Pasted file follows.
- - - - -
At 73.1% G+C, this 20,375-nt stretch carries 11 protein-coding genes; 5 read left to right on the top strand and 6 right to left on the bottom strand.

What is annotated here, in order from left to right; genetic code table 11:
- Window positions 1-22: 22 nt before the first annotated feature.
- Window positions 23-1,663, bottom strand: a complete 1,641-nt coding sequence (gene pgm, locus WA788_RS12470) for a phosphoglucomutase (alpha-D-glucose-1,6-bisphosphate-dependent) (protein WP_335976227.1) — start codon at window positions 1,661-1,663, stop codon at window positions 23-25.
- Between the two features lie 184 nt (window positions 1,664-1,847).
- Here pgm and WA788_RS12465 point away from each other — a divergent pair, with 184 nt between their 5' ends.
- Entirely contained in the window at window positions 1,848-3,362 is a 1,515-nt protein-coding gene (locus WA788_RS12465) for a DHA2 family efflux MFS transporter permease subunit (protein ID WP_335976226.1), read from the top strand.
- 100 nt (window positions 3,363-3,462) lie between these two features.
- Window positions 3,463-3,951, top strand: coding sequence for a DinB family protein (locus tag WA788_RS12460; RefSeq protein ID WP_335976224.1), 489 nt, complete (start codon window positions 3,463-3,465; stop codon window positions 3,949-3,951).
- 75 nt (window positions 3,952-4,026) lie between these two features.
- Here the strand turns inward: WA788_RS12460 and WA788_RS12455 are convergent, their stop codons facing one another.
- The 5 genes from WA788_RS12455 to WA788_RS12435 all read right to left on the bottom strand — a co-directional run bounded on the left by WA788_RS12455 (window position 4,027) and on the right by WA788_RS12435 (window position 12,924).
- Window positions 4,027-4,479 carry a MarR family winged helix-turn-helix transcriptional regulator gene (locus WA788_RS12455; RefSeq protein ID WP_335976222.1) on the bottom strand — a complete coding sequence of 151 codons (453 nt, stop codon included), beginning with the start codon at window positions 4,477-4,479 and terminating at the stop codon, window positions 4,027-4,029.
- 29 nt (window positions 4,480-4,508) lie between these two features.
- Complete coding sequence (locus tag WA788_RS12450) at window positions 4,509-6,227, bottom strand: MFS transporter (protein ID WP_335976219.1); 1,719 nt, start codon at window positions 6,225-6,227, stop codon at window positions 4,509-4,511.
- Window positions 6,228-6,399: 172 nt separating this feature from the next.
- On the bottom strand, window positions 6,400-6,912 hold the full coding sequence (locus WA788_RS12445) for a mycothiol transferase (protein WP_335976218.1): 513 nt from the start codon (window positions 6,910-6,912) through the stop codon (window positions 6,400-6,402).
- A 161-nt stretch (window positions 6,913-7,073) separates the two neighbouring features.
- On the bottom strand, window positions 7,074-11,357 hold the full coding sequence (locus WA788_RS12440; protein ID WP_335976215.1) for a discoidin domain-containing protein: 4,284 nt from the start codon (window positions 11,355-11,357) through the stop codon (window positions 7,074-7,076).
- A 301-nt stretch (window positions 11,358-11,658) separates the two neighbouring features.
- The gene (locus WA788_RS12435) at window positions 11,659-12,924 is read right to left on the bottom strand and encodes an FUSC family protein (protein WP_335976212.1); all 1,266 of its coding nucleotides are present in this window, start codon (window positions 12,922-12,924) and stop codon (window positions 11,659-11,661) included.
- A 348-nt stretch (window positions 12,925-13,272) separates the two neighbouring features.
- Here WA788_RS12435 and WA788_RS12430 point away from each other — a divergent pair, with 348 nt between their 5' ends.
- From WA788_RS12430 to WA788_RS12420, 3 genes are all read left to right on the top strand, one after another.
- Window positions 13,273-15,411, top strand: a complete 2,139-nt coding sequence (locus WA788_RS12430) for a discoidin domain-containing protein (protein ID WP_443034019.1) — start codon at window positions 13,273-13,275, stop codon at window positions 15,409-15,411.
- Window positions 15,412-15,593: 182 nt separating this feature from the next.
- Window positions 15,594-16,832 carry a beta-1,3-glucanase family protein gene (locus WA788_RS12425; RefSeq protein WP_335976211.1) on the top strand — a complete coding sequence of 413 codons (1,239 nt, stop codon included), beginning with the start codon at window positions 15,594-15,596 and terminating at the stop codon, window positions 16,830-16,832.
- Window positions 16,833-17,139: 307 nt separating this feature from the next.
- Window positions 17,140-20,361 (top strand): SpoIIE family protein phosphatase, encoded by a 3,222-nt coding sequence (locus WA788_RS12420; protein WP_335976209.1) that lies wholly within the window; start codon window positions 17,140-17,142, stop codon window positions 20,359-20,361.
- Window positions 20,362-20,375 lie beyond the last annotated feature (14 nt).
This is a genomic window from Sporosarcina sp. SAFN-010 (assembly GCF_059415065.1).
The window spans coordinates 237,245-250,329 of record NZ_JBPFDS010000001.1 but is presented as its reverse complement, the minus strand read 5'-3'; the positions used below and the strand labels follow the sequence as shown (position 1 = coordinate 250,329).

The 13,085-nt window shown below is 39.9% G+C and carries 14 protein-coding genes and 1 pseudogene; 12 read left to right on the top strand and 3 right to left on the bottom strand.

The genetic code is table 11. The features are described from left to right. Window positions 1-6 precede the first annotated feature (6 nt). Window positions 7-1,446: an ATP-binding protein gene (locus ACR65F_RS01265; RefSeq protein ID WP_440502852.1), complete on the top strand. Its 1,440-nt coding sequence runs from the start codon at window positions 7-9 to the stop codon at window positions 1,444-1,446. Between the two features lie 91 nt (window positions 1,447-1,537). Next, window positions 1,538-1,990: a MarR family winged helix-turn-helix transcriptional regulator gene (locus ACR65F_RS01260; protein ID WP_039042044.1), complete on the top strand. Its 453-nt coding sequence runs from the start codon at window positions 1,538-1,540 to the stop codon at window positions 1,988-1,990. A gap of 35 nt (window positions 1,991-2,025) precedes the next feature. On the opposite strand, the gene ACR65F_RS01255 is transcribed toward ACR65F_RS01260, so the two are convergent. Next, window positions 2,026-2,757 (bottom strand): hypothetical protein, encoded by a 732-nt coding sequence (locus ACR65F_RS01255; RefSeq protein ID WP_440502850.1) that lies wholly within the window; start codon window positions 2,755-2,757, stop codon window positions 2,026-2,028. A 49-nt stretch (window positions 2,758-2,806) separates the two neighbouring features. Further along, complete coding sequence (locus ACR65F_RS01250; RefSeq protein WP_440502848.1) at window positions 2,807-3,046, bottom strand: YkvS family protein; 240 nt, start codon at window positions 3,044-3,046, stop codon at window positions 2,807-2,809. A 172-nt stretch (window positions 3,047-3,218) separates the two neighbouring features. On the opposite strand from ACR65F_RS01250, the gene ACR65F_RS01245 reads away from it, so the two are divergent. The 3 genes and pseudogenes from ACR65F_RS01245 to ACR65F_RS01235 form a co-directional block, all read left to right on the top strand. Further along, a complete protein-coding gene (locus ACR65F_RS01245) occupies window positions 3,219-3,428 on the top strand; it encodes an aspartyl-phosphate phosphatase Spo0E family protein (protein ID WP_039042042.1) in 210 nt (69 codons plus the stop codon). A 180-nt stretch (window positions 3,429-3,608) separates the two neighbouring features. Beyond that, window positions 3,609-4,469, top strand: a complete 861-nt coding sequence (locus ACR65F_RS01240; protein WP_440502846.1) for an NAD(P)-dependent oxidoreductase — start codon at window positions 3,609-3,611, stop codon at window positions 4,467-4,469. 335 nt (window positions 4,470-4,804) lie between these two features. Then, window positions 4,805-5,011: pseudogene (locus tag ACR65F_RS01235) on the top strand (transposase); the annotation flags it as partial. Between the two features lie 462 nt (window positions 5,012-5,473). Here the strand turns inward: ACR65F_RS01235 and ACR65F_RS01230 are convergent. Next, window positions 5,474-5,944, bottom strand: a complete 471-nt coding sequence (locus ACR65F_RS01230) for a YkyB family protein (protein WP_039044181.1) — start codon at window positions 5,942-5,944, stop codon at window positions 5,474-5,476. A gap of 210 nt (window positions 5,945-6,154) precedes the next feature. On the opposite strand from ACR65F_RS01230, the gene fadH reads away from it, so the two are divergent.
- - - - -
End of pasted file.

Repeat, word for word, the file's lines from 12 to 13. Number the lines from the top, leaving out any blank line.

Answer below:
- The 5 genes from WA788_RS12455 to WA788_RS12435 all read right to left on the bottom strand — a co-directional run bounded on the left by WA788_RS12455 (window position 4,027) and on the right by WA788_RS12435 (window position 12,924).
- Window positions 4,027-4,479 carry a MarR family winged helix-turn-helix transcriptional regulator gene (locus WA788_RS12455; RefSeq protein ID WP_335976222.1) on the bottom strand — a complete coding sequence of 151 codons (453 nt, stop codon included), beginning with the start codon at window positions 4,477-4,479 and terminating at the stop codon, window positions 4,027-4,029.